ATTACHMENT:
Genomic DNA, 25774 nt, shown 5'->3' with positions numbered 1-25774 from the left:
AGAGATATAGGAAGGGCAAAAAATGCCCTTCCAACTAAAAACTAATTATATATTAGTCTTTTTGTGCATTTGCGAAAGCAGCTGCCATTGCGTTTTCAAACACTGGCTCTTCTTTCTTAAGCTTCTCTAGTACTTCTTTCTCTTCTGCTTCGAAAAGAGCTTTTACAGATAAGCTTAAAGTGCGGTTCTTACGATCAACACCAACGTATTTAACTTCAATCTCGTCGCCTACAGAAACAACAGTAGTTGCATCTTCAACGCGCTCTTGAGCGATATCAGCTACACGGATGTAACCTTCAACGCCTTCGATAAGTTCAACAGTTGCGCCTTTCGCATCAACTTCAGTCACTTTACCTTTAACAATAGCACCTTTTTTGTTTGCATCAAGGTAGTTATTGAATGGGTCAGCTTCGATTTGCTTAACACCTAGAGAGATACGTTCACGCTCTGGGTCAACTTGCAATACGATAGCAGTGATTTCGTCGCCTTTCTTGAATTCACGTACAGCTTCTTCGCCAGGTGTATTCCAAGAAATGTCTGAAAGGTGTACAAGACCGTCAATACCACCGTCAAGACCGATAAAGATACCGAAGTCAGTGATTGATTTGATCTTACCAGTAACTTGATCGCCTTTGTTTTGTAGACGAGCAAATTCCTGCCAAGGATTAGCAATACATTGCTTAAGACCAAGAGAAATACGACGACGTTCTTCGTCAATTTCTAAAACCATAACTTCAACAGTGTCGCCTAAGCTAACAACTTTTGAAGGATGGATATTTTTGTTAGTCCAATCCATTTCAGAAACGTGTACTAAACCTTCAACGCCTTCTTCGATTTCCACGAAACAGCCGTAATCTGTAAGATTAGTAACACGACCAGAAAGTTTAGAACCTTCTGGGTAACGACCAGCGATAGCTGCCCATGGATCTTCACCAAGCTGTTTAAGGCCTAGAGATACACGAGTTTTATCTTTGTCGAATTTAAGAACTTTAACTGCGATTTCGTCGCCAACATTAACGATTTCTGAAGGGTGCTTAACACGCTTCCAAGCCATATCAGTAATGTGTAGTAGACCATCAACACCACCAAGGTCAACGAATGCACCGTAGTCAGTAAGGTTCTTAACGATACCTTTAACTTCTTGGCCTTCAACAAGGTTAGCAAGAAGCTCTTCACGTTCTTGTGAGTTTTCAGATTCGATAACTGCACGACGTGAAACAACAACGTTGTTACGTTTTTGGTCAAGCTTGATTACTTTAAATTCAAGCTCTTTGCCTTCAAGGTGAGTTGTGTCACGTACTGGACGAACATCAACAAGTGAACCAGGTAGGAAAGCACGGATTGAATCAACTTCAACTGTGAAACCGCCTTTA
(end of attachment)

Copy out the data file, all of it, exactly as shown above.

Genomic DNA, 25774 nt, shown 5'->3' with positions numbered 1-25774 from the left:
AGAGATATAGGAAGGGCAAAAAATGCCCTTCCAACTAAAAACTAATTATATATTAGTCTTTTTGTGCATTTGCGAAAGCAGCTGCCATTGCGTTTTCAAACACTGGCTCTTCTTTCTTAAGCTTCTCTAGTACTTCTTTCTCTTCTGCTTCGAAAAGAGCTTTTACAGATAAGCTTAAAGTGCGGTTCTTACGATCAACACCAACGTATTTAACTTCAATCTCGTCGCCTACAGAAACAACAGTAGTTGCATCTTCAACGCGCTCTTGAGCGATATCAGCTACACGGATGTAACCTTCAACGCCTTCGATAAGTTCAACAGTTGCGCCTTTCGCATCAACTTCAGTCACTTTACCTTTAACAATAGCACCTTTTTTGTTTGCATCAAGGTAGTTATTGAATGGGTCAGCTTCGATTTGCTTAACACCTAGAGAGATACGTTCACGCTCTGGGTCAACTTGCAATACGATAGCAGTGATTTCGTCGCCTTTCTTGAATTCACGTACAGCTTCTTCGCCAGGTGTATTCCAAGAAATGTCTGAAAGGTGTACAAGACCGTCAATACCACCGTCAAGACCGATAAAGATACCGAAGTCAGTGATTGATTTGATCTTACCAGTAACTTGATCGCCTTTGTTTTGTAGACGAGCAAATTCCTGCCAAGGATTAGCAATACATTGCTTAAGACCAAGAGAAATACGACGACGTTCTTCGTCAATTTCTAAAACCATAACTTCAACAGTGTCGCCTAAGCTAACAACTTTTGAAGGATGGATATTTTTGTTAGTCCAATCCATTTCAGAAACGTGTACTAAACCTTCAACGCCTTCTTCGATTTCCACGAAACAGCCGTAATCTGTAAGATTAGTAACACGACCAGAAAGTTTAGAACCTTCTGGGTAACGACCAGCGATAGCTGCCCATGGATCTTCACCAAGCTGTTTAAGGCCTAGAGATACACGAGTTTTATCTTTGTCGAATTTAAGAACTTTAACTGCGATTTCGTCGCCAACATTAACGATTTCTGAAGGGTGCTTAACACGCTTCCAAGCCATATCAGTAATGTGTAGTAGACCATCAACACCACCAAGGTCAACGAATGCACCGTAGTCAGTAAGGTTCTTAACGATACCTTTAACTTCTTGGCCTTCAACAAGGTTAGCAAGAAGCTCTTCACGTTCTTGTGAGTTTTCAGATTCGATAACTGCACGACGTGAAACAACAACGTTGTTACGTTTTTGGTCAAGCTTGATTACTTTAAATTCAAGCTCTTTGCCTTCAAGGTGAGTTGTGTCACGTACTGGACGAACATCAACAAGTGAACCAGGTAGGAAAGCACGGATTGAATCAACTTCAACTGTGAAACCGCCTTTA